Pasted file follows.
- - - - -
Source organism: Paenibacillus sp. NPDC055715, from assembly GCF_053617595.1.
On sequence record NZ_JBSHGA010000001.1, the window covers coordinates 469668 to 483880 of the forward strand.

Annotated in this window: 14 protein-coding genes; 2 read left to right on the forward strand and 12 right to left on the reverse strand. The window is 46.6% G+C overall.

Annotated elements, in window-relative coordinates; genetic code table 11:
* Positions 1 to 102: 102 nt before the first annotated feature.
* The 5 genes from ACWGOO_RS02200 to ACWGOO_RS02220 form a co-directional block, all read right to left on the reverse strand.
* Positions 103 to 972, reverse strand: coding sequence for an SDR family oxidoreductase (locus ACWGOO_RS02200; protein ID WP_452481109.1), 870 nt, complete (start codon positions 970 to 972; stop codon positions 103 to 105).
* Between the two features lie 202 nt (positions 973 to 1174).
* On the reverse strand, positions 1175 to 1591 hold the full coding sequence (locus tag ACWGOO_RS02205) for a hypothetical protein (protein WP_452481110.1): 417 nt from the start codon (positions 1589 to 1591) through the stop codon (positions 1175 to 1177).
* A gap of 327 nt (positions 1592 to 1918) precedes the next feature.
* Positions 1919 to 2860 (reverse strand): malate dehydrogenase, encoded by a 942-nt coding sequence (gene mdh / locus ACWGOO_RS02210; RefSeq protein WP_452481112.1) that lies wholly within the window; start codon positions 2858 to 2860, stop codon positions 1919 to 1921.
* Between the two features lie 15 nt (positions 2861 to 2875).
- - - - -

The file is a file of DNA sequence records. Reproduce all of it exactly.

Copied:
Source organism: Paenibacillus sp. NPDC055715, from assembly GCF_053617595.1.
On sequence record NZ_JBSHGA010000001.1, the window covers coordinates 469668 to 483880 of the forward strand.

Annotated in this window: 14 protein-coding genes; 2 read left to right on the forward strand and 12 right to left on the reverse strand. The window is 46.6% G+C overall.

Annotated elements, in window-relative coordinates; genetic code table 11:
* Positions 1 to 102: 102 nt before the first annotated feature.
* The 5 genes from ACWGOO_RS02200 to ACWGOO_RS02220 form a co-directional block, all read right to left on the reverse strand.
* Positions 103 to 972, reverse strand: coding sequence for an SDR family oxidoreductase (locus ACWGOO_RS02200; protein ID WP_452481109.1), 870 nt, complete (start codon positions 970 to 972; stop codon positions 103 to 105).
* Between the two features lie 202 nt (positions 973 to 1174).
* On the reverse strand, positions 1175 to 1591 hold the full coding sequence (locus tag ACWGOO_RS02205) for a hypothetical protein (protein WP_452481110.1): 417 nt from the start codon (positions 1589 to 1591) through the stop codon (positions 1175 to 1177).
* A gap of 327 nt (positions 1592 to 1918) precedes the next feature.
* Positions 1919 to 2860 (reverse strand): malate dehydrogenase, encoded by a 942-nt coding sequence (gene mdh / locus ACWGOO_RS02210; RefSeq protein WP_452481112.1) that lies wholly within the window; start codon positions 2858 to 2860, stop codon positions 1919 to 1921.
* Between the two features lie 15 nt (positions 2861 to 2875).